@Jamie Sommers: News to me — I’ll type it out:

The marriage laws establish a procedure through which an unmarried man and woman who have been living together as husband and wife may enter into a “confidential marriage” in which the marriage certificate and date of marriage are not made available to the public, Cal. Fam. Code §§ 500, 511, but the domestic partnership law contains no such provisions.

Without bothering to look it up, sounds like a way to legitimize shacking up without having an embarrassing late marriage date on the record. But that’s also what really caught my attention on first reading, since, changing societal opinion notwithstanding, I can imagine more than a few folks would love to keep their relationship off the public record.

Yeah – mean-assed Mormon. Mail me link when done plz.

@Dodgerblue: Ah.

So, anybody, read my mind: What am I thinking about? Aren’t there laws (I thought they were environmental) where citizens can file for enforcement when the guvmint shirks its duty?

@nojo: Usually Congress has to specify that citizens can sue under the law or you can’t.

@Jamie Sommers: What are the odds of one of the defendants getting their own nutter counsel to defend despite (to spite) AG Moonbeam?

I’d say next to nil. Even Arnie. Also, two of the other defendants already have different counsel, namely the LA County Counsel’s Office and the Alameda County Counsel’s Office. I’ll defer to my law partner DB in El Ay as to an analysis of that office, but I can tell you the one across the Bay from me tries to keep up with the SF City Attorney’s office in terms of pro-active litigation. I doubt either LA County or Alameda County would hire a law firm.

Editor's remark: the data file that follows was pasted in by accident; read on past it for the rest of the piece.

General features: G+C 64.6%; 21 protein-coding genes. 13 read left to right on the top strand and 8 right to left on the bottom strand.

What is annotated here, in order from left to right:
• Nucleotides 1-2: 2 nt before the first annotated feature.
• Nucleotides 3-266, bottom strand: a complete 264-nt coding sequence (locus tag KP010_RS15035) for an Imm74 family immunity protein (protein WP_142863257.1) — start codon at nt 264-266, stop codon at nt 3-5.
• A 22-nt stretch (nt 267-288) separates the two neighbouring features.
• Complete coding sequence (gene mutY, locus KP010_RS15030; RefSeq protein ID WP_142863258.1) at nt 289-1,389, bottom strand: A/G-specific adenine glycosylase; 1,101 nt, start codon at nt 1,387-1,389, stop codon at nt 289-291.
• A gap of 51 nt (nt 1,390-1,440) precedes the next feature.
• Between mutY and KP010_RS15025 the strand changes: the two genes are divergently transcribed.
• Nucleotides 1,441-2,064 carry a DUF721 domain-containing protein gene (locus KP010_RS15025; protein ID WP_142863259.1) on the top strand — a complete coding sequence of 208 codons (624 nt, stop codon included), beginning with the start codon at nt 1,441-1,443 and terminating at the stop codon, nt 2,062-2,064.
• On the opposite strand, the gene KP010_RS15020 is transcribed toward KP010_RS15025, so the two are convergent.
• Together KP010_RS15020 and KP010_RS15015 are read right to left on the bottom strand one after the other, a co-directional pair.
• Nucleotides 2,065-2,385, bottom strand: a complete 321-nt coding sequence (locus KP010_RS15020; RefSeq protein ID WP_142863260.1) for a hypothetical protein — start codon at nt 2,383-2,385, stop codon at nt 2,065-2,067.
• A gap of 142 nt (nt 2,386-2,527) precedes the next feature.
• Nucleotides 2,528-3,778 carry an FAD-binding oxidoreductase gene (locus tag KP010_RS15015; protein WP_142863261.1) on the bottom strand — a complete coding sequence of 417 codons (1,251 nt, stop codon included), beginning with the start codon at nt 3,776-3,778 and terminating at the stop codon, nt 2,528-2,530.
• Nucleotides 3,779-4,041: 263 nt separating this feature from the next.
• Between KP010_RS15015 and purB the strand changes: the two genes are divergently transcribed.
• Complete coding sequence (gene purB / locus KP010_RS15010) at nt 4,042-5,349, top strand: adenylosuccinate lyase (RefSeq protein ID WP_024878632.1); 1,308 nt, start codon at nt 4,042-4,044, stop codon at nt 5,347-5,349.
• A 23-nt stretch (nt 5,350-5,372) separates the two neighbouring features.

The state agencies and Guvernator might hire outside counsel, I’ve certainly seen them do it before, but given the current budget situation, seems pretty foolish to do that when there are plenty of Deputy AGs sitting in the state office building across the street from the 9th Circuit headquarters who could write a motion to dismiss.

@nojo: Actually, in California, any taxpayer can file a writ against a government agency to do just that. CCP Sections 1085 and 526a. Best thing ever for civil rights attorney in this state.

@blogenfreude: So, I think I was confusing categories: filing a lawsuit to enforce a law, as opposed to intervening in an existing lawsuit. And the typical examples I’ve heard of, regarding the former, are environmental laws.

(Meaning: the University of Oregon’s law school has an “environmental law clinic”, whose filings over the years have stepped on plutocrat toes, thus engendering coverage in the local fishwrap.)

@SanFranLefty: Yes, much easier to file a citizen suit under state law than federal. Don’t get me started about the hidden political/social agendas behind the apparently-academic arguments about who has standing to sue in the federal courts. Take a wild guess which wing of the Supremes wants to restrict who can sue in fed court.

@nojo: the L.A. Fishwrap editorial board hates my program’s advocacy. Their reporters apologize to me about it, but I don’t care — in fact, I’m proud of it.

@Dodgerblue: I presume there’s a reason Harry Shearer calls it the Dog Trainer.

Eugene’s family-owned newspaper has been historically liberal, following the tenor of the town. Never had to deal with a reactionary crank deadening the debate.

Meanwhile, Sandy Eggo’s family-owned newspaper (historically more cranky) recently sold out to an L.A. turnaround firm. Not that I ever read it, although I’m sure the Republic can survive without extensive sports and food coverage.

@Dodgerblue: Last week’s Iqbal decision sure did a nice number rewriting federal pleading standards.

@Dodgerblue: An excellent example is Spitzer’s use of the Martin Act to take the place of SEC regulators who weren’t doing shit.

Courtesy of SFL, I just read the plaintiffs’ motion for a preliminary injunction in the fed court Prop 8 case. The motion is very well-written. These folks are in it for reals.

@Dodgerblue: Read it on my commute home. It’s good. It’s tight. It makes solid arguments. Any intellectually honest judge should rule for it, and if this is an indication of the arguments for the case in chief, rule for it on summary judgment. However, yesterday we saw a horrible display of intellectual dishonesty in jurisprudence, and I am therefore pessimistic.